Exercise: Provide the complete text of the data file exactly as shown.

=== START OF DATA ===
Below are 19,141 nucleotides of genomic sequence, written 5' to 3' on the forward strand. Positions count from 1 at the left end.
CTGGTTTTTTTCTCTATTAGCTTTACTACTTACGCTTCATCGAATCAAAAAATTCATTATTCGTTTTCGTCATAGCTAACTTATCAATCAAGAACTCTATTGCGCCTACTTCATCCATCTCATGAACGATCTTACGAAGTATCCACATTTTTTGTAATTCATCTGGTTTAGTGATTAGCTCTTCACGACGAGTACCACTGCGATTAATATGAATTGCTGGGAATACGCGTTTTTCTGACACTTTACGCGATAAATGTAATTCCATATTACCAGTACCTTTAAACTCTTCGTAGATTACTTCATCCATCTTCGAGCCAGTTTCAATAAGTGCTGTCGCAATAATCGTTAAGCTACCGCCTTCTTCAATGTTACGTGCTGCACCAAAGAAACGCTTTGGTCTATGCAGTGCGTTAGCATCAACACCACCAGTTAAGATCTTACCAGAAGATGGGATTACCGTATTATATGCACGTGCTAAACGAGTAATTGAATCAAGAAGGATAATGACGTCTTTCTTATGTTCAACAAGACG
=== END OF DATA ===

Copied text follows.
Below are 19,141 nucleotides of genomic sequence, written 5' to 3' on the forward strand. Positions count from 1 at the left end.
CTGGTTTTTTTCTCTATTAGCTTTACTACTTACGCTTCATCGAATCAAAAAATTCATTATTCGTTTTCGTCATAGCTAACTTATCAATCAAGAACTCTATTGCGCCTACTTCATCCATCTCATGAACGATCTTACGAAGTATCCACATTTTTTGTAATTCATCTGGTTTAGTGATTAGCTCTTCACGACGAGTACCACTGCGATTAATATGAATTGCTGGGAATACGCGTTTTTCTGACACTTTACGCGATAAATGTAATTCCATATTACCAGTACCTTTAAACTCTTCGTAGATTACTTCATCCATCTTCGAGCCAGTTTCAATAAGTGCTGTCGCAATAATCGTTAAGCTACCGCCTTCTTCAATGTTACGTGCTGCACCAAAGAAACGCTTTGGTCTATGCAGTGCGTTAGCATCAACACCACCAGTTAAGATCTTACCAGAAGATGGGATTACCGTATTATATGCACGTGCTAAACGAGTAATTGAATCAAGAAGGATAATGACGTCTTTCTTATGTTCAACAAGACG